(a) Calculate the mass of A and the mass of B.
(b) The pulley has mass 0.5 kg, and is held in a fixed position by a light vertical chain. Calculate the tension in the chain immediately before and after A strikes the floor.

(a) for A: mg - 5.88 = 1.4ma so m = 0.7 kg
     for B: 5.88 - mg = 1.4ma so m = 0.525 kg

I need help with (b). I would've thought we could just take the weight of the particles and the pulley, i.e. (0.5 + 0.7 + 0.525) x 9.8 = 16.905 N but this doesn't equate to the sum of the weight of the pulley and the tensions in the string, i.e. 0.5 x 9.8 + 2 x 5.88 = 16.66 N
Why is there a difference?

#18 Re: Help Me ! » Ring threaded on string problem » 2012-05-07 23:53:46


Sonething just occurred to me. If the string is not now taut, does that mean that we cannot tell exactly how far the string will hang below B?

#19 Re: Help Me ! » Ring threaded on string problem » 2012-05-05 22:19:13

Thanks bob.

for (a) T sin a + T sin b = 14
sin a = 0.24/0.4 = 0.6
sin b = 0.24/0.3 = 0.8
so: 1.4T = 14 and T = 10 N

T cos a - T cos b = W
cos a = 0.8
cos b = 0.6
so: 8 - 6 = W and W = 2 N

'The total length of the string is 0.7 and AB is 0.24.

So there must be 0.46 m to account for.'

Sorry, it's probably my awful diagram, but AB must be 0.5 m. That means that there will be 0.2 m to account for. Does that mean that R will hang 0.1 m below B?

#20 Help Me ! » Ring threaded on string problem » 2012-05-04 20:34:21

Replies: 5

A smooth ring R of weight W N is threaded on a light inextensible string. The ends of the string are attached to fixed points A and B, where A is vertically above B. A horizontal force of magnitude P N acts on R. The system is in equilibrium with the string taut; AR makes an angle a with the downward vertical and BR makes an angle b with the upward vertical (see diagram below).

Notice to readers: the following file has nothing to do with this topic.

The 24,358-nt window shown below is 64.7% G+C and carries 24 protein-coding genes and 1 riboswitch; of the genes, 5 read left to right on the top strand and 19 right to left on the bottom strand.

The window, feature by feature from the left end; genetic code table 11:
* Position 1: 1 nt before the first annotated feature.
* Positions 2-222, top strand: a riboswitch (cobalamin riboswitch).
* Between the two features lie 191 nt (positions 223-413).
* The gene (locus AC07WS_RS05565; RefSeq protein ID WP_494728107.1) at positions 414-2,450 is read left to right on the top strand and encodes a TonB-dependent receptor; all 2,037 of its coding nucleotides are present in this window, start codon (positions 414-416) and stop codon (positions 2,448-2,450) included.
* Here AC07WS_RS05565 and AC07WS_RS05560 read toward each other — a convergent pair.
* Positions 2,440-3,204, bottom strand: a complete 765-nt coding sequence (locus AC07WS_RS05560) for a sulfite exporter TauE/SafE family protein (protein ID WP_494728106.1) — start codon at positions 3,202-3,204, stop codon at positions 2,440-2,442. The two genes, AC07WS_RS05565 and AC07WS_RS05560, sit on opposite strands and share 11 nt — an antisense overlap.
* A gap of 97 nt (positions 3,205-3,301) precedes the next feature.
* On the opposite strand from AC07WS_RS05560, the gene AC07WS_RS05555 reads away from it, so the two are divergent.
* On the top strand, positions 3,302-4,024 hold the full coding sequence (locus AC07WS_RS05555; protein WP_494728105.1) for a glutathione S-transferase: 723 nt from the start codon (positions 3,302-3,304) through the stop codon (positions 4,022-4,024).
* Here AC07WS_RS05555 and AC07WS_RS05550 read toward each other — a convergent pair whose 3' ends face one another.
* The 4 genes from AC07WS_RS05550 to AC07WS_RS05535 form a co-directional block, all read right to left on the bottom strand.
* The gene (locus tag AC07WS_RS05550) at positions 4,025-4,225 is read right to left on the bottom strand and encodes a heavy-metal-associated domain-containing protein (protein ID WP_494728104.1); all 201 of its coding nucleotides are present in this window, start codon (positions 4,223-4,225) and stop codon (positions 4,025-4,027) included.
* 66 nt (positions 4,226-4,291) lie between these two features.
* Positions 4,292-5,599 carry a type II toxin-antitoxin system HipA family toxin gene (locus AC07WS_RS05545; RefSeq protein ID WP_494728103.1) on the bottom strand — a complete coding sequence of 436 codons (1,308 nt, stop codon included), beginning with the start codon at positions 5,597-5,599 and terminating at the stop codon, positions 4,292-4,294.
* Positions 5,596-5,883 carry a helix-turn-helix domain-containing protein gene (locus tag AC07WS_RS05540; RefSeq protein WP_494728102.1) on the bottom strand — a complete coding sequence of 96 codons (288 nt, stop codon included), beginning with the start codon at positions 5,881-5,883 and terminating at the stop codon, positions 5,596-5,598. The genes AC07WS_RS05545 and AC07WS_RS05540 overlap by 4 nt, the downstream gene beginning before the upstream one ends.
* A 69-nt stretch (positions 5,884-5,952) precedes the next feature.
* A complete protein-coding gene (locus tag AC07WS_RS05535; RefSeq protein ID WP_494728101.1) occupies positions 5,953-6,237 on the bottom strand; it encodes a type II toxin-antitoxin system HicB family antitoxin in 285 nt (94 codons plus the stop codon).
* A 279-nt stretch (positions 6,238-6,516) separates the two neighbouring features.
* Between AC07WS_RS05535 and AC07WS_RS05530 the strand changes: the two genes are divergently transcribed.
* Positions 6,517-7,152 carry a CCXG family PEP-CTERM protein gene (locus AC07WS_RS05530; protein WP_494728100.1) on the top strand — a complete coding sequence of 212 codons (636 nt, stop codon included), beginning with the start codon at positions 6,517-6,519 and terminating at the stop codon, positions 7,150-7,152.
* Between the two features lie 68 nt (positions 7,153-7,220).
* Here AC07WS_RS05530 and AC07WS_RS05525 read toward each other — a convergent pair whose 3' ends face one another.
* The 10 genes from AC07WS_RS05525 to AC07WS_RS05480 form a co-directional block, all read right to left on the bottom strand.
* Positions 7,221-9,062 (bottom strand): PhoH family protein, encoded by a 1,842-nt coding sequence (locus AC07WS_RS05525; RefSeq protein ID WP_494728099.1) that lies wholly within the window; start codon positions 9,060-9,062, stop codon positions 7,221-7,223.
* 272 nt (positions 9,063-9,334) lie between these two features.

| -
|a  -
|      -
|        - R --------->P N
| b   -

It is given that when P = 14, AR = 0.4 m, BR = 0.3 m and the perpendicular distance of R from the vertical line AB is 0.24 m.

(a) the tension in the string;
(b) the value of W.

For the case when P = 0,
(c) describe the position of R,
(d) state the tension in the string.

It's the last 2 parts that I'm struggling with.
Thanks for any help.

#21 Re: Help Me ! » Reaction forces problem » 2012-04-05 06:56:12

Thanks bob

Yes, I'm pretty sure now that you're right, i.e. 'total reaction' in the question is the resultant of the normal reaction and friction.

#22 Help Me ! » Reaction forces problem » 2012-04-04 00:48:07

Replies: 2

A particle of mass 0.5 kg is moving at constant speed on a rough horizontal table in the direction of the constant unit vector i. The particle is acted on by three forces, namely (i) its weight, (ii) an appiled force P and (iii) the total reaction of the table R. Given that P = (3i + 8j) N, where j is a unit vector vertically downwards, and taking g = 9.8 m s[sup]-2[/sup], determine R in the form R = (ki + lj) N, where k and l are numbers. Hence determine the coefficient of friction between the particle and the table, to 2 decimal places.

Now, the part I need clarification on is the part where the question asks for R in the form (ki + lj). I thought that the normal reaction always acted perpendicularly to the surface of contact, in which case there would be no horizontal component, i.e. k would be zero. My book disagrees. Am I confused or missing something?